function converts categorical variables into dummy or indicator variables. Let’s see it working through an elementary example. We first define a hypothetical dataset consisting of attributes of employees of a company and use it to predict the employees’ salaries.https://towardsdatascience.com/media/4568549c3cde30552e0073766fff6cc6

Our dataset looks like this:

df

We can see that there are two categorical columns in the above dataset i.e. `Gender`

and `EducationField`

. Let’s encode them into numerical quantities using `pandas.get_dummies()`

which returns a dummy-encoded dataframe.

pd.get_dummies(df)

The column `Gender`

gets converted into two columns — `Gender_Female`

and `Gender_Male`

having values as either zero or one. For instance, `Gender_Female`

has a `value = 1`

at places where the concerned employee is female and `value = 0`

when not. The same is true for the column `Gender_Male`

.

Similarly, the column `EducationField`

also gets separated into three different columns based on the field of education. Things are pretty much apparent till now. However, the issue begins when we use this encoded dataset to train a model.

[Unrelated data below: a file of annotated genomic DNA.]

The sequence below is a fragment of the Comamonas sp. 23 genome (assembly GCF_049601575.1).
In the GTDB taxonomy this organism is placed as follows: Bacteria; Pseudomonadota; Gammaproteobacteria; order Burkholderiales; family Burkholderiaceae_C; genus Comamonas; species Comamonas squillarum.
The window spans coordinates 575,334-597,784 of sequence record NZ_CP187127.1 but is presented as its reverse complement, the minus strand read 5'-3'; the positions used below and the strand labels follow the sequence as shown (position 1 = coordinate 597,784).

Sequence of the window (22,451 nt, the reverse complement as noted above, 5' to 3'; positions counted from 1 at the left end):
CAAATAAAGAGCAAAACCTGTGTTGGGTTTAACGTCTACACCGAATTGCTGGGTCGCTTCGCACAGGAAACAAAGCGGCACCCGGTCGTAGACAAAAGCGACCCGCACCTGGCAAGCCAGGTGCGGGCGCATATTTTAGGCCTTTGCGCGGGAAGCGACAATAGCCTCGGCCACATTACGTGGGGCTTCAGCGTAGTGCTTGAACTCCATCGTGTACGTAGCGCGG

## The Dummy Variable Trap

Let’s say we want to use the given data to build a machine learning model that can predict employees’ monthly salaries. This is a classic example of a regression problem where the target variable is `MonthlyIncome.`

If we were to use `pandas.get_dummies()`

to encode the categorical variables, the following issues could arise:

### 1️⃣. The issue of Multicollinearity

Note: The above diagram explains multicollinearity very intuitively. Thanks to Karen Grace-Martin for explaining the concept in such a lucid manner. Refer the link below to go to the article.

One of the assumptions of a regression model is that the observations must be independent of each other. **Multicollinearity** occurs when independent variables in a **regression model** are correlated. So why is correlation a problem? To help you understand the concept in detail and avoid re-inventing the wheel, I’ll point you to a great piece by **Jim Frost**, where he explains it very succinctly. The following paragraph is from the same article.

A key goal of regression analysis is to isolate the relationship between each independent variable and the dependent variable. The interpretation of a regression coefficient is that it represents the mean change in the dependent variable for each 1 unit change in an independent variable when you hold all of the other independent variables constant.